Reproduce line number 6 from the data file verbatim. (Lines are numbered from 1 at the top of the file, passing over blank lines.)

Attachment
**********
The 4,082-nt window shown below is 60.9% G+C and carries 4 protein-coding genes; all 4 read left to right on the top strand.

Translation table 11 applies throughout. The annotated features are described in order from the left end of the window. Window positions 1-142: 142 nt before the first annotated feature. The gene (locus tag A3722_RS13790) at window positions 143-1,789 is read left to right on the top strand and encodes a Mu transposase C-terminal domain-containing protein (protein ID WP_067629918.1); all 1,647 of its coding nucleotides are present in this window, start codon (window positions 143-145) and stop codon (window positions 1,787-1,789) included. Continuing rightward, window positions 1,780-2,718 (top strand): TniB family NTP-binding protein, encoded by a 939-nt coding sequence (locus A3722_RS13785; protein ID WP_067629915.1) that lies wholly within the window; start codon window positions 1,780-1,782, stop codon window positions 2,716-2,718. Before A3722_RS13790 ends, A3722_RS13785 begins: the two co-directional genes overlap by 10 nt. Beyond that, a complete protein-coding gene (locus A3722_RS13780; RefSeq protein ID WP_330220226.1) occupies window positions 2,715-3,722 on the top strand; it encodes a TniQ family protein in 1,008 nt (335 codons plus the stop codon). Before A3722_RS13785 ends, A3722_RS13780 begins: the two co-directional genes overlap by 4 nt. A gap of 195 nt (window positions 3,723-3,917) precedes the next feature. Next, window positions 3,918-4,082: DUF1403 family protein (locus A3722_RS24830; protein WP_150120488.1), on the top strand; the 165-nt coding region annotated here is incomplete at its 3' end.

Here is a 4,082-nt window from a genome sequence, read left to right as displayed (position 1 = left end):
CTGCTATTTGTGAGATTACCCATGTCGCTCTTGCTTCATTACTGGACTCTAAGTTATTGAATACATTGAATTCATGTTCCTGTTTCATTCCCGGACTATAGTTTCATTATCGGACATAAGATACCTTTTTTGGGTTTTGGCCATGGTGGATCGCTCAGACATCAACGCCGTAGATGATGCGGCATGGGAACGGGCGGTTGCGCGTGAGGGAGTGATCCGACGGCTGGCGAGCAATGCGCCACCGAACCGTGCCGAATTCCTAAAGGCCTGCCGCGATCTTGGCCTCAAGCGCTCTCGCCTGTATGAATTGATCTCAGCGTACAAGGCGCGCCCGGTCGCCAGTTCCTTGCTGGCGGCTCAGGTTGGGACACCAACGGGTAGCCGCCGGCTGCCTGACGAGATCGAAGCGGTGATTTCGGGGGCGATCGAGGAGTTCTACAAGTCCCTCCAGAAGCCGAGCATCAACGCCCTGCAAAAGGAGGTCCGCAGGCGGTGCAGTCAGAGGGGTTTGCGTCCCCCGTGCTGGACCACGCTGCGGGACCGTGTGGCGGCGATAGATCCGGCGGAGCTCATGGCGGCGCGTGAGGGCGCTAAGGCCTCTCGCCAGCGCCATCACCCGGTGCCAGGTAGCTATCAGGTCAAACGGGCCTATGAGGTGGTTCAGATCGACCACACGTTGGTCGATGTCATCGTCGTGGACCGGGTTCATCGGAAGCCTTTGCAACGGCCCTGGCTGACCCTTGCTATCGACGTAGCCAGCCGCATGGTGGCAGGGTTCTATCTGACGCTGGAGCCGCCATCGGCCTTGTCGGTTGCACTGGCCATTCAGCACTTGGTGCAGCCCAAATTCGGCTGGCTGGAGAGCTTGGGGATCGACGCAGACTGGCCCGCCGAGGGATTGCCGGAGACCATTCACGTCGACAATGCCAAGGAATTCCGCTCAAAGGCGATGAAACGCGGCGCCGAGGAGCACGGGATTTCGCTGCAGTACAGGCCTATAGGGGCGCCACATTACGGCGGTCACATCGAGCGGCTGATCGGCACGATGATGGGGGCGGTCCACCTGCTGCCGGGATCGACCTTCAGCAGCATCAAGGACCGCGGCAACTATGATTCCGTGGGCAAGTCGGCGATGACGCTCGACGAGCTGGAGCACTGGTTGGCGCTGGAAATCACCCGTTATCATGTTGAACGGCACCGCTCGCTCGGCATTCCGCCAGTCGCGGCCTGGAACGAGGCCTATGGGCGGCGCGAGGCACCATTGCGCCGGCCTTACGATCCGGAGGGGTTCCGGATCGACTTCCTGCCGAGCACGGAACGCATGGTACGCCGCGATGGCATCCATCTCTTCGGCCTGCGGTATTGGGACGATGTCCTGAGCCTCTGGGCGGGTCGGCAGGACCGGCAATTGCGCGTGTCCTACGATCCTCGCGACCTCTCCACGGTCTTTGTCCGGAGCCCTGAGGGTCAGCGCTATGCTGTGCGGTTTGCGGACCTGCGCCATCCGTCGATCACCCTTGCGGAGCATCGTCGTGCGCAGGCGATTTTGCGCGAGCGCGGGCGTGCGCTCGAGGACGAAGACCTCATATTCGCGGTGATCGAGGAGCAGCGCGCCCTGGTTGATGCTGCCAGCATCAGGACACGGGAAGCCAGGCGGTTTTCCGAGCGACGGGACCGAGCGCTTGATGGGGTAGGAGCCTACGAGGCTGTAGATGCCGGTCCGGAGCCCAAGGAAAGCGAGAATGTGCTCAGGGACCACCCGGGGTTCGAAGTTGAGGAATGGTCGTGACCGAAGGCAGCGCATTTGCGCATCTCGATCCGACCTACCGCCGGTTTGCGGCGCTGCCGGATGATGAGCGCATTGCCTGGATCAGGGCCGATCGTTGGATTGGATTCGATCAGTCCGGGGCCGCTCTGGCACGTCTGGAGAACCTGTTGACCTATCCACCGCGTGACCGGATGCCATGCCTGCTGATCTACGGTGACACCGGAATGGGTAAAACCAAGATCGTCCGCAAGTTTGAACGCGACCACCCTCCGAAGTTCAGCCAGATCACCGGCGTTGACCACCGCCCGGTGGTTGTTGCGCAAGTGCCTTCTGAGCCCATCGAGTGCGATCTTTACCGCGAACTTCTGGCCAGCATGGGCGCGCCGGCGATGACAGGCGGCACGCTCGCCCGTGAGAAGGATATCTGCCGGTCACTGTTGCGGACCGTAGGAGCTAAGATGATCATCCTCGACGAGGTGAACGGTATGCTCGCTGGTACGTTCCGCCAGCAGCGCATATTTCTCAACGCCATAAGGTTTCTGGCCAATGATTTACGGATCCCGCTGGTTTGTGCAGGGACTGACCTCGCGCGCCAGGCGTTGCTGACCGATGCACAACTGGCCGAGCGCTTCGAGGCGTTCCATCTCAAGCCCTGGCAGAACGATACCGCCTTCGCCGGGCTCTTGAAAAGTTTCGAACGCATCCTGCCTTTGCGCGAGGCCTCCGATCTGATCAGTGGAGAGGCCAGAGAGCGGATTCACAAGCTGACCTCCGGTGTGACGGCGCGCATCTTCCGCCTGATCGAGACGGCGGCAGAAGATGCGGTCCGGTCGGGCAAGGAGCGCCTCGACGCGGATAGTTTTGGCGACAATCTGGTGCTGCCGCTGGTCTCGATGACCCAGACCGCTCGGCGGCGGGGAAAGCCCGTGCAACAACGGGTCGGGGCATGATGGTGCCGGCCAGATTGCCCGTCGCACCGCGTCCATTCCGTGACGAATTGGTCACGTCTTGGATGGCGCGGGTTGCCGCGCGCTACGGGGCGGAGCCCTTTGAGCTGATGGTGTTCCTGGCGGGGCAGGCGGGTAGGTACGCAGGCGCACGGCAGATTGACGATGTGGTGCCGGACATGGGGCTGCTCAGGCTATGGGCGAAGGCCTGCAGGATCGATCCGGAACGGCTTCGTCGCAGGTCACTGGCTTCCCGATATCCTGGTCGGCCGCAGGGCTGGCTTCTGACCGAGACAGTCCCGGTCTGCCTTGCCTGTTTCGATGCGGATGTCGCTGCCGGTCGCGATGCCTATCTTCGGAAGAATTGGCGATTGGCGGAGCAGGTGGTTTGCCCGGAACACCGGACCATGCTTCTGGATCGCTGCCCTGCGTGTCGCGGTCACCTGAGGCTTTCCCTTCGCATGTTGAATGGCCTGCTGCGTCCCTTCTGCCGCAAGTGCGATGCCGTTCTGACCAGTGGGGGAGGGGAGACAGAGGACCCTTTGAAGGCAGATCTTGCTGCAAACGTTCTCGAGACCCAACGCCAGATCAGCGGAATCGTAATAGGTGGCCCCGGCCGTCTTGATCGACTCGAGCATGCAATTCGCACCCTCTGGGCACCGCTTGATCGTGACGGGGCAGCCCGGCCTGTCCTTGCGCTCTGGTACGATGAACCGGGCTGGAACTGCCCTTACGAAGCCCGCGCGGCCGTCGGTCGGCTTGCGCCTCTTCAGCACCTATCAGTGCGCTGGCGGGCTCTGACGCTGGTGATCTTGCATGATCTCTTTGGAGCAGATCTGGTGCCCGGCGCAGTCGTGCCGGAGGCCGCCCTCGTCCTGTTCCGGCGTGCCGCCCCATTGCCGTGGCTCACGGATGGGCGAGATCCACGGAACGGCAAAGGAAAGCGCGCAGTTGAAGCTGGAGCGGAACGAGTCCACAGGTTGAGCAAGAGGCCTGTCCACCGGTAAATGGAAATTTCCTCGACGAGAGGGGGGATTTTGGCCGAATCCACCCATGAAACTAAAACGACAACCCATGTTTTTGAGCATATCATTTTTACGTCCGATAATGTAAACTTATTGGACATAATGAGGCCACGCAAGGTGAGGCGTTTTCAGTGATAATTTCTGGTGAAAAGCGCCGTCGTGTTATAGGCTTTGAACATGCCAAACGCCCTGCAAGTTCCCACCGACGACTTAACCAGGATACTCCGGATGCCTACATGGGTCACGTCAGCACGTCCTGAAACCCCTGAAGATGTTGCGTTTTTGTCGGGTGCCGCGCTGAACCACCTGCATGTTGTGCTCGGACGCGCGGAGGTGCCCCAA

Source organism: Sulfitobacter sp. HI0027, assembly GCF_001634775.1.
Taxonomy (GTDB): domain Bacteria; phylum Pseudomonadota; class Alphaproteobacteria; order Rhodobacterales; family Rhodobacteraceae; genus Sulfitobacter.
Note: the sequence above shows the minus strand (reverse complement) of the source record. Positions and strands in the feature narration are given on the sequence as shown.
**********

Taxonomy (GTDB): domain Bacteria; phylum Pseudomonadota; class Alphaproteobacteria; order Rhodobacterales; family Rhodobacteraceae; genus Sulfitobacter.